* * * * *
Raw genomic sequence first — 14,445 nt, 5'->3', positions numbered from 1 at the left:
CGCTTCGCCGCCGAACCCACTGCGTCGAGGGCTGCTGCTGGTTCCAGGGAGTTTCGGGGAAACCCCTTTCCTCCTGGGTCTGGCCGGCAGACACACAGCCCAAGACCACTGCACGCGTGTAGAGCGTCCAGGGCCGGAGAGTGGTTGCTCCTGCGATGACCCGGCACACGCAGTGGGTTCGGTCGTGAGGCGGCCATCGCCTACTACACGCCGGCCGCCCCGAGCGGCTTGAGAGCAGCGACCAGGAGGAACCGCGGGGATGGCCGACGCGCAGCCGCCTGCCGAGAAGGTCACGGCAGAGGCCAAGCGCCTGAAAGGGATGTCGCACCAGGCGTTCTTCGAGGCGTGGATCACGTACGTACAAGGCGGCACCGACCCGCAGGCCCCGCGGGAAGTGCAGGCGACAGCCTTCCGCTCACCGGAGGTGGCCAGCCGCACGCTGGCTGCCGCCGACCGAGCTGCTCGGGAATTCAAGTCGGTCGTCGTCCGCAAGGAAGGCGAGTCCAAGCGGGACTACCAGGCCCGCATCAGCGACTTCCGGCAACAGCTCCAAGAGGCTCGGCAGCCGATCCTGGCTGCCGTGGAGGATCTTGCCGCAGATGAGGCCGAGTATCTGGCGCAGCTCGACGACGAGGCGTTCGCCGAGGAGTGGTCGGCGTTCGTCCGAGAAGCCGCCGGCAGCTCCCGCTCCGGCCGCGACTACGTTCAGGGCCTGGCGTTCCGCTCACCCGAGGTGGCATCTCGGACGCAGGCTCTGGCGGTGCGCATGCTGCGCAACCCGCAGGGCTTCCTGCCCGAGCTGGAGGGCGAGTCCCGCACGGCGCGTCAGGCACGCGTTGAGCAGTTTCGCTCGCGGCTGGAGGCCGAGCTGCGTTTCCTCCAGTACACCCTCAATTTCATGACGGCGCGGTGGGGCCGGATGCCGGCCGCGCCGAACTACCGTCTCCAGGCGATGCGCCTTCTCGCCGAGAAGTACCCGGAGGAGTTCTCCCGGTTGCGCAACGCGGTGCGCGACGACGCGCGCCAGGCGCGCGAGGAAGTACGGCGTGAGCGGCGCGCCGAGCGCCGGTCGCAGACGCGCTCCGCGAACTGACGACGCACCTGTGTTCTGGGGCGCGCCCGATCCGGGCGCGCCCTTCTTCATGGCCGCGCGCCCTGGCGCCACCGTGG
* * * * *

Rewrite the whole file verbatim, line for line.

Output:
Raw genomic sequence first — 14,445 nt, 5'->3', positions numbered from 1 at the left:
CGCTTCGCCGCCGAACCCACTGCGTCGAGGGCTGCTGCTGGTTCCAGGGAGTTTCGGGGAAACCCCTTTCCTCCTGGGTCTGGCCGGCAGACACACAGCCCAAGACCACTGCACGCGTGTAGAGCGTCCAGGGCCGGAGAGTGGTTGCTCCTGCGATGACCCGGCACACGCAGTGGGTTCGGTCGTGAGGCGGCCATCGCCTACTACACGCCGGCCGCCCCGAGCGGCTTGAGAGCAGCGACCAGGAGGAACCGCGGGGATGGCCGACGCGCAGCCGCCTGCCGAGAAGGTCACGGCAGAGGCCAAGCGCCTGAAAGGGATGTCGCACCAGGCGTTCTTCGAGGCGTGGATCACGTACGTACAAGGCGGCACCGACCCGCAGGCCCCGCGGGAAGTGCAGGCGACAGCCTTCCGCTCACCGGAGGTGGCCAGCCGCACGCTGGCTGCCGCCGACCGAGCTGCTCGGGAATTCAAGTCGGTCGTCGTCCGCAAGGAAGGCGAGTCCAAGCGGGACTACCAGGCCCGCATCAGCGACTTCCGGCAACAGCTCCAAGAGGCTCGGCAGCCGATCCTGGCTGCCGTGGAGGATCTTGCCGCAGATGAGGCCGAGTATCTGGCGCAGCTCGACGACGAGGCGTTCGCCGAGGAGTGGTCGGCGTTCGTCCGAGAAGCCGCCGGCAGCTCCCGCTCCGGCCGCGACTACGTTCAGGGCCTGGCGTTCCGCTCACCCGAGGTGGCATCTCGGACGCAGGCTCTGGCGGTGCGCATGCTGCGCAACCCGCAGGGCTTCCTGCCCGAGCTGGAGGGCGAGTCCCGCACGGCGCGTCAGGCACGCGTTGAGCAGTTTCGCTCGCGGCTGGAGGCCGAGCTGCGTTTCCTCCAGTACACCCTCAATTTCATGACGGCGCGGTGGGGCCGGATGCCGGCCGCGCCGAACTACCGTCTCCAGGCGATGCGCCTTCTCGCCGAGAAGTACCCGGAGGAGTTCTCCCGGTTGCGCAACGCGGTGCGCGACGACGCGCGCCAGGCGCGCGAGGAAGTACGGCGTGAGCGGCGCGCCGAGCGCCGGTCGCAGACGCGCTCCGCGAACTGACGACGCACCTGTGTTCTGGGGCGCGCCCGATCCGGGCGCGCCCTTCTTCATGGCCGCGCGCCCTGGCGCCACCGTGG